Acharya Bhikshu analysed these five words and made a distinction between social duty and (आत्म- धर्म) or spiritual duty. Do not make the statement "Service is religion^ as if it is complete in itself; let it be interpreted in relative terms. Service which nourishes the body is a social duty, while that which nourishes the soul is spiritual religion. Service is duty; it is also religion. Religion is duty but all duties are not religion. Acharya Bhikshu states:ए संसार तनो किरतब जानो. Worldly duty means social duty. Why has there been an erosion of the sense of duty towards society in the Indian psyche for the past ten to fifteen centuries? This can be a good subject for research. A social human being should be alive to his duty towards his society. But why is it that we are gradually losing this sense of duty? It is because we started measuring social duty in terms of religion; or rather every social duty came to be considered religious. Hasn't this belief blunted social awareness? Some people have faith in religion, while others do not have it. Now how can a person who does not believe in religion observe social obligations which are looked upon as religious obligations as every social obligation is a religious obligation. In this way religion has been so much associated with utility that it has lost its identity. Some ancient preceptors gave a deep thought to it and drew distinguishing lines between religion and duty. But it was Acharya Bhikshu who made those prominent.

Lord Rishabh initiated six occupations in order to earn a living. They are: defence, business, agriculture, education, commerce and craft. According to his best judgment he made arrangements for people to make a living. At that time Lord Rishabh was a king and so he initiated the said occupations.[13]

Acharya Hem Chandra was faced with the puzzle: Occupations like agriculture and commerce are sinful and lead to Karmic bondage. Why, then, did the Lord initiate them? The Acharya's answer was: "Yes, the Lord knew that occupations like agriculture are sinful. Even then he initiated them because he considered it His duty to look after the welfare of the people and to be compassionate towards them.[14]

The views of some modern Jain scholars on religion and duty are worth contemplating:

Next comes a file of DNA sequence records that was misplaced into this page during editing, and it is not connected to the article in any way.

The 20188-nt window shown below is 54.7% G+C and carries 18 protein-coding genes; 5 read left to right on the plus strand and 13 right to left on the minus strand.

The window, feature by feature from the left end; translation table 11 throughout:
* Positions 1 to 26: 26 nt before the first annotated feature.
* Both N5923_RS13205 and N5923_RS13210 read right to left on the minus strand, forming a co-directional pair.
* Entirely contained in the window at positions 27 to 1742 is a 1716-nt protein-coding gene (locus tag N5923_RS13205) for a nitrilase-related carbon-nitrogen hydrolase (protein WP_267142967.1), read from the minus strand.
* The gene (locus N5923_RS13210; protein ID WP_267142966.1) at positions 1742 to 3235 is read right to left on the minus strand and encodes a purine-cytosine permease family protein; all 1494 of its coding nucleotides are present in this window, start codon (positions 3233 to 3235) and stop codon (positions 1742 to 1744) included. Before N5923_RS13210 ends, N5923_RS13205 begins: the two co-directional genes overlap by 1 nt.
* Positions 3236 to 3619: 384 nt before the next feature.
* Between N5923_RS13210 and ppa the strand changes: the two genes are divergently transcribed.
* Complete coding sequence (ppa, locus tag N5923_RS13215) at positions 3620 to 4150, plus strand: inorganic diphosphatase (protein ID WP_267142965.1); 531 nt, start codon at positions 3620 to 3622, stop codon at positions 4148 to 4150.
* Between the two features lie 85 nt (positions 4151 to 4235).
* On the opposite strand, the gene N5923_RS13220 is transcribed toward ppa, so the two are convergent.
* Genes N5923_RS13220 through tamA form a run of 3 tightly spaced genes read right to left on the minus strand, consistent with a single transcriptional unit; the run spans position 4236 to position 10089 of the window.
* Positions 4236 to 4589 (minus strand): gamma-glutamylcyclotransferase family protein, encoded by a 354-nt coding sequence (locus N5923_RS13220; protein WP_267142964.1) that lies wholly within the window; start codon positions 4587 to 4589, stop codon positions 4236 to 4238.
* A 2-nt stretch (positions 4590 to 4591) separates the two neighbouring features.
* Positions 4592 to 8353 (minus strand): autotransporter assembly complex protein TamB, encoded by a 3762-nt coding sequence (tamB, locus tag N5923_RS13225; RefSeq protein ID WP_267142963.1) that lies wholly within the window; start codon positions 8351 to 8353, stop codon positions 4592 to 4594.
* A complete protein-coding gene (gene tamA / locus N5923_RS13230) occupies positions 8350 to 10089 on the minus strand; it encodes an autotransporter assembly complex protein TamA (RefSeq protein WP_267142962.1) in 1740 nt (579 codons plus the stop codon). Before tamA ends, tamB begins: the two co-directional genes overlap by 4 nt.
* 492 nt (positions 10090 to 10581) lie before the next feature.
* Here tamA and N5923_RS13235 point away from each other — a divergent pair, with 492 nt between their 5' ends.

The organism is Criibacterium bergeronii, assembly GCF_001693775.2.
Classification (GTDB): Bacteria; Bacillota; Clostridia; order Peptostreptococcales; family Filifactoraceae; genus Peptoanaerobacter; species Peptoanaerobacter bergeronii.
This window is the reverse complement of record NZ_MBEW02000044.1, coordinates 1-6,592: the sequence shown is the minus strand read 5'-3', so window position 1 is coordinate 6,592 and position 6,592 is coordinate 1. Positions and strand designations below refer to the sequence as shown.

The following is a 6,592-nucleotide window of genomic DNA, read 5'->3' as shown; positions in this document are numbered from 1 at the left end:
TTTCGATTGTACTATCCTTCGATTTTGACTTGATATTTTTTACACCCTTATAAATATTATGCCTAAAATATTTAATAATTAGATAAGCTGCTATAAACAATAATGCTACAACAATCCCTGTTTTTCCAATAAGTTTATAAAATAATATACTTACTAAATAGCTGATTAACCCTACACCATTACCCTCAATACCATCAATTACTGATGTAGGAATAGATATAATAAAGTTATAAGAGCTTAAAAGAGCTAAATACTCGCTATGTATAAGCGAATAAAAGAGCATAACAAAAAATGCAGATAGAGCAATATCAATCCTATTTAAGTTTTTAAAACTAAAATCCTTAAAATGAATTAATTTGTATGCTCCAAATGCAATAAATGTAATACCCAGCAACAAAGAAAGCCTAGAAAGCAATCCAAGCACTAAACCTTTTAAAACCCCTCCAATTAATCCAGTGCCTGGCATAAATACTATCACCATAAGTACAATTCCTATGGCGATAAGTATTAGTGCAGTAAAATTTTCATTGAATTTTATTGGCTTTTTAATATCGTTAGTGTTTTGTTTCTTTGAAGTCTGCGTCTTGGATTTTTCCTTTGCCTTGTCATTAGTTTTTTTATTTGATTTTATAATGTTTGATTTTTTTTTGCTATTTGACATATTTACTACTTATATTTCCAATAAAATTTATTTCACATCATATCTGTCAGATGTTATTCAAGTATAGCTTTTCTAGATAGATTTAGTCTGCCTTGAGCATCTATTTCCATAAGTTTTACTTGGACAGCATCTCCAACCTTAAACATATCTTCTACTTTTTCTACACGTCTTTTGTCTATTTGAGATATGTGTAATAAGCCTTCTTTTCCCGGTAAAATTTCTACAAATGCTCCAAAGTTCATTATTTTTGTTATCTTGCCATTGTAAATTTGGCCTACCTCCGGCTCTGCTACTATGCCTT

The word dharma (religion) is mainly used in two senses: one aimed at refinement and elevation of the individual, called Atma-Dharma, and the other as social duty. Manusmritikar has employed dharma in these two senses.[15]

In the eighth and ninth centuries this situation became so unbearable that the Buddhists had to leave this country, and the Jains were allowed to stay only when they almost surrendered to the Brahmins at the social level.[16]

The Varna system was propounded by King Rishabhdev and not by Lord Adinath. It is common knowledge that King Rishabhdev created the varnas of Kshitriya, Vaishya and Shudra on practical grounds and on the basis of profession. This was the social order of those days, not the religious order.

When King Rishabhdev attained omniscience (%q

In Vedic Smritis social structure was also ordained. The conventionally determined sections of society like Brahmanas, Kshatriyas were recognized on the basis of birth, and their rights and duties were fixed by the Smritis, Moreover, by giving Brahmanas and Kshatriyas boundless protection they strengthened the foundations of the state in the name of religion. It was, therefore, essential for the smritis to be amended from time to time as the need arose. And this did happen. On the other hand, in Jainism there is nothing like fixed religious rights and duties of a person on the basis of his varna. Everyone has been asked to keep himself away from the five unwholesome karmas and to abide by the five great vows irrespective of the varna he belongs to.[17]